I am a sucker for a double “make-do” and this one delivers a one-two punch! This thick-walled porcelain teapot was made in China during the Yongzheng period (1722-1735) and boasts an unusual square-paneled, bombe form. It is delicately decorated with a blue floral motif and measures 5″ high by 7″ wide from spout to handle. At some point in its early life it was regrettably dropped, breaking the spout and rendering it unusable. Luckily a silversmith was able to fashion a finely made replacement spout and once again the tea flowed. That is until many years later when the lid dropped. This time a tinsmith created a new metal replacement, incorporating a small turned-wood knob as a stand-in finial. The replacement lid is much cruder than the new spout and I believe about a century separates the two repairs. Although I pity the people who let the teapot and lid slip from their grasps, I am glad the owners had the good sense to remedy their unfortunate situations and repair both pieces in such an interesting fashion.
Archive for January, 2013
This tiny porcelain ointment box was made in England by Royal Crown Derby in the early 1900s. Standing a mere 1″ tall and with a diameter of 1-3/4″, it is one of the smallest antiques with inventive repairs I own. It is nicely hand decorated in the Imari pattern with classic cobalt blue, red and gilt enamels. The “V” mark on the bottom of both the lid and base dates this wee box to 1905. The underside of the lid reveals three metal staples, graduating in size from 1/4″ to 3/8″ long, which hold the two broken halves tightly together.
I purchased this large and extremely heavy ceramic vessel about one year ago from a dealer who knew absolutely nothing about it. In the ensuing months, I have tried my best to research its country of origin and age, only to come to a screeching halt. A friend who works at the Metropolitan Museum of Art forwarded the photos on to a couple of experts in their fields and the results were less than satisfying. His response was: “The Islamic folks think it looks Ancient Near Eastern and the Ancient Near East folks think it looks Islamic”. I then sent the photos to a collector of ancient Chinese ceramics living in Hong Kong who had this to say: “…my personal thinking it maybe an old piece, possibly around Yuan-Ming 14th-17th century from the cutting of foot rim, glaze and the shape. You can imagine..how much there we spent times and money just to repaired by brass to mouth rim. We must used logically consideration. Last but not least, I predicted it’s from some kind small kilns in China which just a few people can identified…”. Hmm.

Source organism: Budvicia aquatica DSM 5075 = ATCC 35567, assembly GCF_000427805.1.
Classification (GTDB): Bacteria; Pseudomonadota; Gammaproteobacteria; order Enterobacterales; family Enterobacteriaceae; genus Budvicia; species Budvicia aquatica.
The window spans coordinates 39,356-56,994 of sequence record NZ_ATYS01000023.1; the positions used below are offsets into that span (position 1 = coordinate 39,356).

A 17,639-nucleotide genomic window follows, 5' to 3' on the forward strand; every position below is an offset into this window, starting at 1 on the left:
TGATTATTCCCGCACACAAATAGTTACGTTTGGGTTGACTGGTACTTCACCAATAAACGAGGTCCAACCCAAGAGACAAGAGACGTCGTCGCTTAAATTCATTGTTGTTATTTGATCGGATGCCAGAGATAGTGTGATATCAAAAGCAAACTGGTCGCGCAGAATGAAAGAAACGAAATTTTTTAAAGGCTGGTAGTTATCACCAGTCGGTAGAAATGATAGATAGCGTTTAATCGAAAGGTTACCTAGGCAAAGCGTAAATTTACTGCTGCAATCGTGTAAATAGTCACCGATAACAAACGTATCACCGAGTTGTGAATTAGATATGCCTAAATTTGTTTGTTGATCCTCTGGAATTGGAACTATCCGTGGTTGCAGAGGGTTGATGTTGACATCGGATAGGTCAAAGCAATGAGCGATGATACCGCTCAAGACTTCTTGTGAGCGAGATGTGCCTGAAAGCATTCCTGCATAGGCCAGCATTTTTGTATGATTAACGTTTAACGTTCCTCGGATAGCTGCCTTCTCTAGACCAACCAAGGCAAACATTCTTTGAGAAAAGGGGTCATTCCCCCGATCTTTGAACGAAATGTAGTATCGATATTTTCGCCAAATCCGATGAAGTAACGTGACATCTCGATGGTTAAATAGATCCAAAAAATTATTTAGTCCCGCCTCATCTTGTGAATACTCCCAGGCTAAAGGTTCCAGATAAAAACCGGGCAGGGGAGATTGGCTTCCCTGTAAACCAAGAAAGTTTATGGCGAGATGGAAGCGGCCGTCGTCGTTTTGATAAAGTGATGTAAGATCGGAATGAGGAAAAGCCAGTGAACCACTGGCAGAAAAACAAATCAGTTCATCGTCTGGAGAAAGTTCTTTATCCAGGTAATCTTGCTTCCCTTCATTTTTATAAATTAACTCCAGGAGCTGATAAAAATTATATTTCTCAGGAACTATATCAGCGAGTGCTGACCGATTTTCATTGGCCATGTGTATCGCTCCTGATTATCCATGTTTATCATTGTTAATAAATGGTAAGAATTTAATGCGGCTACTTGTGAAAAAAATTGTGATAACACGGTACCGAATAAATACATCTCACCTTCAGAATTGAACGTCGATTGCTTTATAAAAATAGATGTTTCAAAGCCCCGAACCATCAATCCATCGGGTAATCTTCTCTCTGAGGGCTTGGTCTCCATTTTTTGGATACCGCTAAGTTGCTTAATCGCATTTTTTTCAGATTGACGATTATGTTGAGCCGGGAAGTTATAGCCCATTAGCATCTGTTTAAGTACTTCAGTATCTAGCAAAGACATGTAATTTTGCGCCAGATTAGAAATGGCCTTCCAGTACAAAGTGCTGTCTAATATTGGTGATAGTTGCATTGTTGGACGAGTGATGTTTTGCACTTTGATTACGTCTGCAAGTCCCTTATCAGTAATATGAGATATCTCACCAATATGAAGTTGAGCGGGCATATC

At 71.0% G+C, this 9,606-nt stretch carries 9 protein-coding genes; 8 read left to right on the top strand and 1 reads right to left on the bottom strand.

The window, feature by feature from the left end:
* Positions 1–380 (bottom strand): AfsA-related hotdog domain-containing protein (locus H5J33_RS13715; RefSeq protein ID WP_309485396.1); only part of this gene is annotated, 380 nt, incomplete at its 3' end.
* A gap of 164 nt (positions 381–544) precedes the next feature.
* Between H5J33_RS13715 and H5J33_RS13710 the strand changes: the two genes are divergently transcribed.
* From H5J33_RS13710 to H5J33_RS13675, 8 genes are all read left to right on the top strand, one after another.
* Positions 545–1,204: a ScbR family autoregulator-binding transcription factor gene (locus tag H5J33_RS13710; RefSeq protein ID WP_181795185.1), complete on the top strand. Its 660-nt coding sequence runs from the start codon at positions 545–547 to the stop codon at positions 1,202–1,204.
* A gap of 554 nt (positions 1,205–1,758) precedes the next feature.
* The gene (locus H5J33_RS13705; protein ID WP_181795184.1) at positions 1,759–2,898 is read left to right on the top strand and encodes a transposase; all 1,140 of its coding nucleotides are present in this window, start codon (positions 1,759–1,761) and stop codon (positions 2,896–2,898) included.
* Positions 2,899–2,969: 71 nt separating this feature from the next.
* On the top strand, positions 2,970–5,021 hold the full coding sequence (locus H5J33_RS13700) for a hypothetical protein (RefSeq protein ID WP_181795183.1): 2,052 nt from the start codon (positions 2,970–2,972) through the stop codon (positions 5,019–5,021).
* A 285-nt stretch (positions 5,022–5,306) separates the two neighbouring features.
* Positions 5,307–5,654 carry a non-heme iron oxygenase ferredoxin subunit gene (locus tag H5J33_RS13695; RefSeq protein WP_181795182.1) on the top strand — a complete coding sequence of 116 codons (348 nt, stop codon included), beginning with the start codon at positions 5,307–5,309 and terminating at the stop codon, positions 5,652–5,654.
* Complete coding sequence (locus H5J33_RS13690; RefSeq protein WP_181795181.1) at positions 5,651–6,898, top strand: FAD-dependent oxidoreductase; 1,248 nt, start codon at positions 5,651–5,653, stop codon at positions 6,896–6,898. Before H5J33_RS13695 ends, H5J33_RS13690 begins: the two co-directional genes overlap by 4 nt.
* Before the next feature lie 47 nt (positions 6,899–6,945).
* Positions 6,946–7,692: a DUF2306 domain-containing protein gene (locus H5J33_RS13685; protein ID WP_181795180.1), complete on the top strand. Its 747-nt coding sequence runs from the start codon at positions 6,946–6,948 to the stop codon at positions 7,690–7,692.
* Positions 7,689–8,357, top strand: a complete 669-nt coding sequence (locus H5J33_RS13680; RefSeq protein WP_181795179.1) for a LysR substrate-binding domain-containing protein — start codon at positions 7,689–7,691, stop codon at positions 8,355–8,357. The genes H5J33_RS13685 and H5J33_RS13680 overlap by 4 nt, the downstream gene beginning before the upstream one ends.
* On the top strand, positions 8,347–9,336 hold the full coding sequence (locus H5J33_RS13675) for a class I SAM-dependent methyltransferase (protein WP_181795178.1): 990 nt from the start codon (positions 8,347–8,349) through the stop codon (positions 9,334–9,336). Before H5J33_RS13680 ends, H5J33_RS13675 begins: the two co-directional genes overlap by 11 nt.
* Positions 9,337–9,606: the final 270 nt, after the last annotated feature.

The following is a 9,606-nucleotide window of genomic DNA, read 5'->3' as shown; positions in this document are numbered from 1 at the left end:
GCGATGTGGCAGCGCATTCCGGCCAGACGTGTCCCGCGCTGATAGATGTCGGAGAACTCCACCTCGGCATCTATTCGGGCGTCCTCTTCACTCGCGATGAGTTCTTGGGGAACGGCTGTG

These are the facts I do know: the vessel has a distressed green crackle glaze over a red clay pottery body. It measures 14″ high, has an opening of 4-1/4″ and is 8″ wide from handle to handle. An asymmetrical brass collar with an incised floral pattern is covering most of the neck, presumably masking a damaged top. As far as the repair goes, it seems to be of Middle Eastern design, possibly Turkish.
I would greatly appreciate any information anyone may have to help me identify this truly puzzling piece.
This whimsical yet simple double repair gives a new meaning to Yankee ingenuity. What do you do when both the handle and the clapper of a small brass bell from the early 1900s are no longer functional? First you grab a wooden handle from an old rubber stamp and reattach it to the crown of the bell. Then you find a brass Civil War Navy uniform button and fasten it to the inside of the bell, which is just what an enterprising person did to their broken bell in New England sometime in the early part of the 20th century. So thanks to them, I am now able to ring in the new year with my make-do bell. Happy 2013!